On the other hand, my beater Remington shot acceptably well. But the airgun was in a league of its own. It also posts single-digit velocity variations, whereas Shorts produce much higher spreads (62 fps from the M-510). That factor, and their jump through the .22 LR chamber, may account for occasional fliers (makes me wonder what would happen with a true .22 Short chamber).
Also worth noting, conventional airgun pellets are light enough to wander in wind. Out toward 100 yards, the outcome could reverse.
The Fiddly Factor
Could be a tie, depending on the design of the action.
Firing Shorts through the Anschutz required single loading, a “fiddly” process. But at least its chamber is accessible, unlike others, to include Ruger semiauto 10/22s – single-loading PITAs. By comparison, I just dropped ‘em into the feeding tray of my single-shot Remington, which loaded and ejected them without difficulties.
The process was easier than my single-shot air rifle BUT, I also own a repeating PCP Air Arms featuring a removable 10-shot magazine – a breeze once its filled. Then again, same is true of .22 S-L-LR repeating bolt and lever-actions fed from tubular magazines – which typically hold lots of Shorts!
Indoor Residential Shooting
The airgun owns this one.
For safety’s sake you’re better off saving the above .22 loads for outdoor shooting, over concerns regarding lead toxicity and penetration (the 2×6 photo illustrates the latter). Which doesn’t rule out the possibility of creating an affordable indoor airgun range:
Could be another tie.
Springers can be hard to cock and hold-sensitive, but a charged PCP gun is as easy to shoot as bolt-action .22 rifle. But there are also some ideal youth-sized .22 rifles on the market that permit graduation to .22 LR loads. Using the latter, add a basic scope and you’ll be good to 100 yards with only minor holdovers. But safety-wise, it’s a draw. All require the upmost respect!
It probably boils down to utility.
Benjamin’s repeating Marauder is popular USA-built PCP rifle. It earns good reviews and sells for around $570 – about half the cost of my British-built Air Arms rifle! But you’ll still need a way to charge it. I use a scuba tank, but the simplest solution is a purpose-built hand pump (like Benjamin’s), which adds $210 extra dollars.
Less costly PCP guns are available, but some operate at higher pressures, making them harder fill. And, at the distances covered above, you’ll want a scope, pushing the total toward a grand. On a positive note, airguns are exempt from federal regulations.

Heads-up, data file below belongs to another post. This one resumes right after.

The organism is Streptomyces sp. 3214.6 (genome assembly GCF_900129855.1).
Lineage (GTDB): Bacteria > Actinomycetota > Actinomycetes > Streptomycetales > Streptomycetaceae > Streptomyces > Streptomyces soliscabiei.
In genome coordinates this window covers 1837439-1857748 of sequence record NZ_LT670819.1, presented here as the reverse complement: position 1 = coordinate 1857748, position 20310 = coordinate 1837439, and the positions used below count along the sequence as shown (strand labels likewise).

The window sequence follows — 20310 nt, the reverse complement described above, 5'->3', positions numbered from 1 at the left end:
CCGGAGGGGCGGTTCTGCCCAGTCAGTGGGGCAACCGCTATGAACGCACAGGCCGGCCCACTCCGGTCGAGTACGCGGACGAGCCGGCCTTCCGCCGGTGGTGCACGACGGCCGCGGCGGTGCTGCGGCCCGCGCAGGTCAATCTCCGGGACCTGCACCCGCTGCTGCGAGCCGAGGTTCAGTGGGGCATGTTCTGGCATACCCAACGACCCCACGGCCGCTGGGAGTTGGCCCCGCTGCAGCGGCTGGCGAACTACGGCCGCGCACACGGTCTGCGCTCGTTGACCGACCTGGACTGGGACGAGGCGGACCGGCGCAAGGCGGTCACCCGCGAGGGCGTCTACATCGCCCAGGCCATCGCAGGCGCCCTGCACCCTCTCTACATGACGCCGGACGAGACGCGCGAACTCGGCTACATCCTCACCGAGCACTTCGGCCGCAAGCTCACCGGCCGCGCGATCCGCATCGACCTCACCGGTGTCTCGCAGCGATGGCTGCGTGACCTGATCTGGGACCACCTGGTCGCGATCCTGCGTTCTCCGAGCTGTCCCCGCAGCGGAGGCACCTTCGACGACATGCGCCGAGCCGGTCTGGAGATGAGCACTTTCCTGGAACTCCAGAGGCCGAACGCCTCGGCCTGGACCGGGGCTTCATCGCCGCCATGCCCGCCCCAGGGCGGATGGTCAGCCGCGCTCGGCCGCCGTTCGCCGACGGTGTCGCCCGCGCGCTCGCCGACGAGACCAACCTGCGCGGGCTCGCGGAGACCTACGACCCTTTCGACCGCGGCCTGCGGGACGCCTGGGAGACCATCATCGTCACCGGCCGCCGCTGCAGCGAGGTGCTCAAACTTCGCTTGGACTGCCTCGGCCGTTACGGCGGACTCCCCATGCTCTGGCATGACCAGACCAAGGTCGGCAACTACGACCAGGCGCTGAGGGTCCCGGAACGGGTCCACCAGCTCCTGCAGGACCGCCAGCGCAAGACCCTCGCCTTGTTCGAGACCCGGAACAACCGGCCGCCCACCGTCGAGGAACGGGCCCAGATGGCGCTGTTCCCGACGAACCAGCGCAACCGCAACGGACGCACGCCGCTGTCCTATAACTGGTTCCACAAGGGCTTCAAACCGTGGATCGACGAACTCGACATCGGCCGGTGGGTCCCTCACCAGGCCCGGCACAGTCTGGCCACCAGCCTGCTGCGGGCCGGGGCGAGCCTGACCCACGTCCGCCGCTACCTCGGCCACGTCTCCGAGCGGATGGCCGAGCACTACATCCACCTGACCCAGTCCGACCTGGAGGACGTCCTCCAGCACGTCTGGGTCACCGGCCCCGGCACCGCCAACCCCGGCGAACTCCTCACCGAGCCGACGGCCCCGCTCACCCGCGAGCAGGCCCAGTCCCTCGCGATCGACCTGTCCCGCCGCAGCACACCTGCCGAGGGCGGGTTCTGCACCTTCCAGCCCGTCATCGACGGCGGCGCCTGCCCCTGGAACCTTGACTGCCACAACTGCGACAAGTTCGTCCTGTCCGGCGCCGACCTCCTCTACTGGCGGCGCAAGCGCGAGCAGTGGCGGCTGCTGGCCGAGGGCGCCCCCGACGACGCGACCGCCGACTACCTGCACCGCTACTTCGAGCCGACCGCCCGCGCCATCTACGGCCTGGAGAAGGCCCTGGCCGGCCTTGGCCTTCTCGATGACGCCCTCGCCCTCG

Thus, absent any state or local restrictions, an entire system (to include good pellets), could be shipped directly to your door. You can also shoot them in places where firearms would be off-limits, a big win for some of us!
Or, if you already own a suitable .22 firearm, for less than $15, you could try a box of .22 Shorts! With a bit of luck, you may rival the performance of a 30-grain .22-caliber airgun slug. It takes a lot of pressure to drive heavier airgun projectiles of any type without sacrificing velocity – more than most springers and many PCP rifles can produce. Those up to the job are generally expensive – and loud.
So, if firearms restrictions aren’t a concern, the solution could be a lower-powered rimfire load. To stretch the range the solution is a .22 Short. The downsides: top-flight accuracy could be elusive, and a basement range is out. Also, for safety’s sake, you’ll need to brush the resulting annular fouling ring out of the chamber to prevent the possibility of a stuck .22 LR cartridge – a much easier task with a bolt-action.
And if you’re already sighted-in .22 LRs, the switch to .22 Shorts will probably require a different zero (especially when shot at further distances). For more info about rimfires, here’s a link to Rimfire Rifles: A Buyers and Shooter’s Guide:
- Markwith, Steve (Author)
- English (Publication Language)
When using scoped rifles, I zero .22 LR loads at 50 yards. But for either rimfire or airguns in the above velocity ranges, 40 yards could be the more practical sight-in distance- especially for shooters with scopes minus hold-over provisions.
Regarding THE final choice, as far as I’m concerned, both are downright useful for quiet shooting in tighter settings. The bigger hassle with Shorts could be their intermittent availability – the reason I stock up when I can. I wouldn’t be too hung up on brands though.
Several major manufacturers produce at least one version of the .22 Short, and your chamber could easily prefer a different version than mine. The only way to find out is to try ‘em.